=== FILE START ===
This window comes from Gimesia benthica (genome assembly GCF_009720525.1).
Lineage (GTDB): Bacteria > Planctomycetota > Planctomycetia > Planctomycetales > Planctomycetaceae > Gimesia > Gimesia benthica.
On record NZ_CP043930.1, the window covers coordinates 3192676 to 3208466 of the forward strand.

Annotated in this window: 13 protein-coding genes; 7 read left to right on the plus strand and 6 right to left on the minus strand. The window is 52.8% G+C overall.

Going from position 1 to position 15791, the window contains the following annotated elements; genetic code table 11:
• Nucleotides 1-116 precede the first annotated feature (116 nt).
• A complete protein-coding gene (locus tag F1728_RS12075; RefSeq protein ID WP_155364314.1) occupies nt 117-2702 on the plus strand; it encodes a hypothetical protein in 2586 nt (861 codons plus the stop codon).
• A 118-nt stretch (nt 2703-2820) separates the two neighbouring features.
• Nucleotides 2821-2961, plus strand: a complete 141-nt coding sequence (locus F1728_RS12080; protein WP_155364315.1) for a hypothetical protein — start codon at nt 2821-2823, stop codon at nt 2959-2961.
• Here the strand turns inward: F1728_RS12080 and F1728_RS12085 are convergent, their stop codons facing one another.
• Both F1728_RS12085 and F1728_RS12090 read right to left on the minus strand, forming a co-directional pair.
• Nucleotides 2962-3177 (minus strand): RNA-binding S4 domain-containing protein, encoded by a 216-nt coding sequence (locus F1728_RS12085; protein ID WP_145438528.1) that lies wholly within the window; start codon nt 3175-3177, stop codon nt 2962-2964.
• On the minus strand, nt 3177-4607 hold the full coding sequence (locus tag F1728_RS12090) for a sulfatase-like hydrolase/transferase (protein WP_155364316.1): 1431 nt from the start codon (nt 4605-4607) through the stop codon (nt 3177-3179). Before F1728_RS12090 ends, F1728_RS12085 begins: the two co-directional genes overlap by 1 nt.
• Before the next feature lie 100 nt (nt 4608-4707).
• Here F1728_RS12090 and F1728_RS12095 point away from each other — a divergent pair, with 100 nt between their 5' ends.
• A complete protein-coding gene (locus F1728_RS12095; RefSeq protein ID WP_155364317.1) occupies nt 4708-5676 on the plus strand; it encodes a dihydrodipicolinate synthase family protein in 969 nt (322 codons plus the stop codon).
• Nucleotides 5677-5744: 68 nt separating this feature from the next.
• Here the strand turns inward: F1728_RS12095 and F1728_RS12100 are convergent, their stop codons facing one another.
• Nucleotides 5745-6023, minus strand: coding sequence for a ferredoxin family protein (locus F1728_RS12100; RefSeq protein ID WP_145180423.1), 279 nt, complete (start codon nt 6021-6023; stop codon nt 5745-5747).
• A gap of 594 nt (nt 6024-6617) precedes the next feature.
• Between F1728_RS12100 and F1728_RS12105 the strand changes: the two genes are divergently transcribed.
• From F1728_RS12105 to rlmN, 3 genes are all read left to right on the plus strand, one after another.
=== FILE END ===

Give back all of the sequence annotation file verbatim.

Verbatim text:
This window comes from Gimesia benthica (genome assembly GCF_009720525.1).
Lineage (GTDB): Bacteria > Planctomycetota > Planctomycetia > Planctomycetales > Planctomycetaceae > Gimesia > Gimesia benthica.
On record NZ_CP043930.1, the window covers coordinates 3192676 to 3208466 of the forward strand.

Annotated in this window: 13 protein-coding genes; 7 read left to right on the plus strand and 6 right to left on the minus strand. The window is 52.8% G+C overall.

Going from position 1 to position 15791, the window contains the following annotated elements; genetic code table 11:
• Nucleotides 1-116 precede the first annotated feature (116 nt).
• A complete protein-coding gene (locus tag F1728_RS12075; RefSeq protein ID WP_155364314.1) occupies nt 117-2702 on the plus strand; it encodes a hypothetical protein in 2586 nt (861 codons plus the stop codon).
• A 118-nt stretch (nt 2703-2820) separates the two neighbouring features.
• Nucleotides 2821-2961, plus strand: a complete 141-nt coding sequence (locus F1728_RS12080; protein WP_155364315.1) for a hypothetical protein — start codon at nt 2821-2823, stop codon at nt 2959-2961.
• Here the strand turns inward: F1728_RS12080 and F1728_RS12085 are convergent, their stop codons facing one another.
• Both F1728_RS12085 and F1728_RS12090 read right to left on the minus strand, forming a co-directional pair.
• Nucleotides 2962-3177 (minus strand): RNA-binding S4 domain-containing protein, encoded by a 216-nt coding sequence (locus F1728_RS12085; protein ID WP_145438528.1) that lies wholly within the window; start codon nt 3175-3177, stop codon nt 2962-2964.
• On the minus strand, nt 3177-4607 hold the full coding sequence (locus tag F1728_RS12090) for a sulfatase-like hydrolase/transferase (protein WP_155364316.1): 1431 nt from the start codon (nt 4605-4607) through the stop codon (nt 3177-3179). Before F1728_RS12090 ends, F1728_RS12085 begins: the two co-directional genes overlap by 1 nt.
• Before the next feature lie 100 nt (nt 4608-4707).
• Here F1728_RS12090 and F1728_RS12095 point away from each other — a divergent pair, with 100 nt between their 5' ends.
• A complete protein-coding gene (locus F1728_RS12095; RefSeq protein ID WP_155364317.1) occupies nt 4708-5676 on the plus strand; it encodes a dihydrodipicolinate synthase family protein in 969 nt (322 codons plus the stop codon).
• Nucleotides 5677-5744: 68 nt separating this feature from the next.
• Here the strand turns inward: F1728_RS12095 and F1728_RS12100 are convergent, their stop codons facing one another.
• Nucleotides 5745-6023, minus strand: coding sequence for a ferredoxin family protein (locus F1728_RS12100; RefSeq protein ID WP_145180423.1), 279 nt, complete (start codon nt 6021-6023; stop codon nt 5745-5747).
• A gap of 594 nt (nt 6024-6617) precedes the next feature.
• Between F1728_RS12100 and F1728_RS12105 the strand changes: the two genes are divergently transcribed.
• From F1728_RS12105 to rlmN, 3 genes are all read left to right on the plus strand, one after another.